California’s Prevention of Farm Animal Cruelty Act (Proposition 2)

California’s Prevention of Farm Animal Cruelty Act (Proposition 2) ;

On November 4, Californians going to the polls will have a chance to vote “yes” or “no” on “Prop 2” – a ballot initiative for a new state statute (Health and Safety Code, Division 20, Chapter 13.8, Sections 25990-25994) — the full language of which is here:

The Act’s stated purpose is “to prohibit the cruel confinement of farm animals in a manner that does not allow them to turn around freely, lie down, stand up, and fully extend their limbs.” It would take effect on January 1, 2015.

The Act, if passed, will have the greatest impact on the raising conditions of calves raised for veal, egg-laying hens, and pregnant pigs (except for the week preceding their expected due date).

Anyone found guilty of violating this statute would be guilty of a misdemeanor, punishable by a fine of less than $1,000 or imprisonment for fewer than 180 days, or both.

Similar ballot initiatives have taken place in Florida and Arizona, but neither have extended to as many species of farmed animals and California’s. In 2002, Florida voters banned pig gestation crates by voting (55%) in support of “Amendment 10”, which amended the state’s constitution and became “the first measure ever to be adopted in the United States to ban the confinement of animals on factory farms.” Quote from:

Similarly, in 2006, Arizonans voted in favor (62%) of Proposition 204, banning the use of veal crates for calves as well as gestation crates for pregnant pigs. The measure, which amends a state statute (Title 13, Chapter 29), goes into effect in 2012. Arizona remains the only state with a ban on veal crates, and if California’s proposition passes, California will become the second state in the nation to ban veal crates and the third to ban gestation crates. Additionally, it will be the only state to ban, effectively, battery cages.

Information about Gestation Crates “Female pigs selected for breeding in most large pig nurseries are artificially impregnated early in their lives and soon after placed in the crates for their four-month pregnancies. According to Grandin, productive sows will spend several years in the cages while giving birth to five to eight litters. But as the sows get larger over the years, some cannot fit in the cages and are either slaughtered or forced to live in conditions where they can sleep only on their chests, rather than their sides as they do normally. Pork producers and many veterinarians argue that the animals do well separated in the crates and are prone to fighting if housed together in pens. But animal advocates say the pigs suffer greatly in the 2-by-7-foot cages, with many chewing on metal bars and endlessly waving their heads. Grandin said many sows in narrow crates show behaviors she considers abnormal — a sign, she said, that they are suffering. The crates have been banned in Europe for some time.” Quote from:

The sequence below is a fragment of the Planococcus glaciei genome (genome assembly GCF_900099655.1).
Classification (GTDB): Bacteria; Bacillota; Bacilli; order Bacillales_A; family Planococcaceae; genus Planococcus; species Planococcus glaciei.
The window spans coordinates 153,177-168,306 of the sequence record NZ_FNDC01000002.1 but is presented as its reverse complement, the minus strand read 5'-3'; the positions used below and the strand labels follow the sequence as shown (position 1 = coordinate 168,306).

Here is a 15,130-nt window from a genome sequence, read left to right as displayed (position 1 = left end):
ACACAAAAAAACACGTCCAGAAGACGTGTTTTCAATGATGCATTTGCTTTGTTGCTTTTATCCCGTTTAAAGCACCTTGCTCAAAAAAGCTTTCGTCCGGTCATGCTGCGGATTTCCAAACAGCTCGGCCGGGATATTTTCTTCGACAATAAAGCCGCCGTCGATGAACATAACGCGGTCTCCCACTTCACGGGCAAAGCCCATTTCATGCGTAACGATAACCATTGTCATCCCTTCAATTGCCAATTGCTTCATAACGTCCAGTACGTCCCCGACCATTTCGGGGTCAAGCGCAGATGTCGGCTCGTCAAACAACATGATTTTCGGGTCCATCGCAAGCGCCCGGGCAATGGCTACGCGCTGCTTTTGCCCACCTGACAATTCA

Information about Battery Cages: “Most eggs produced in the United States come from industrialized factory farms confining hundreds of thousands—if not millions—of laying hens in overcrowded battery cages. Arguably the most abused animals in all agribusiness, nearly 280 million laying hens in the United States are confined in barren, wire battery cages so restrictive the birds can’t even spread their wings. With no opportunity to engage in many of their natural behaviors, including nesting, dust bathing, perching, and foraging, these birds endure lives wrought with suffering. Because of animal welfare concerns, countries such as Germany, Switzerland, Sweden, and Austria have banned battery cages. The entire European Union is phasing out conventional cages by 2012.” Quote from

Information about Veal Crates: “Intensive confinement of calves raised for veal has long raised pointed concerns regarding the animals’ welfare. Traditional production practices include individually isolating calves in narrow wooden stalls or pens, which severely restrict movement, feeding the animals an all-liquid diet deliberately low in iron, and prematurely weaning the animals. Stressful conditions lead to a high incidence of stereotypic behavior and illness. Scientific reviews of the welfare of intensively confined calves raised for veal have concluded that the young animals suffer when reared in conventional systems.” Quote from

Suzanne McMillan

2 Responses

  1. This is great info to know.

  2. […] put rules about the size of pigpens and a ban on gill-netting in the constitution," said O'Malley. "The legislature can’t delegate […]

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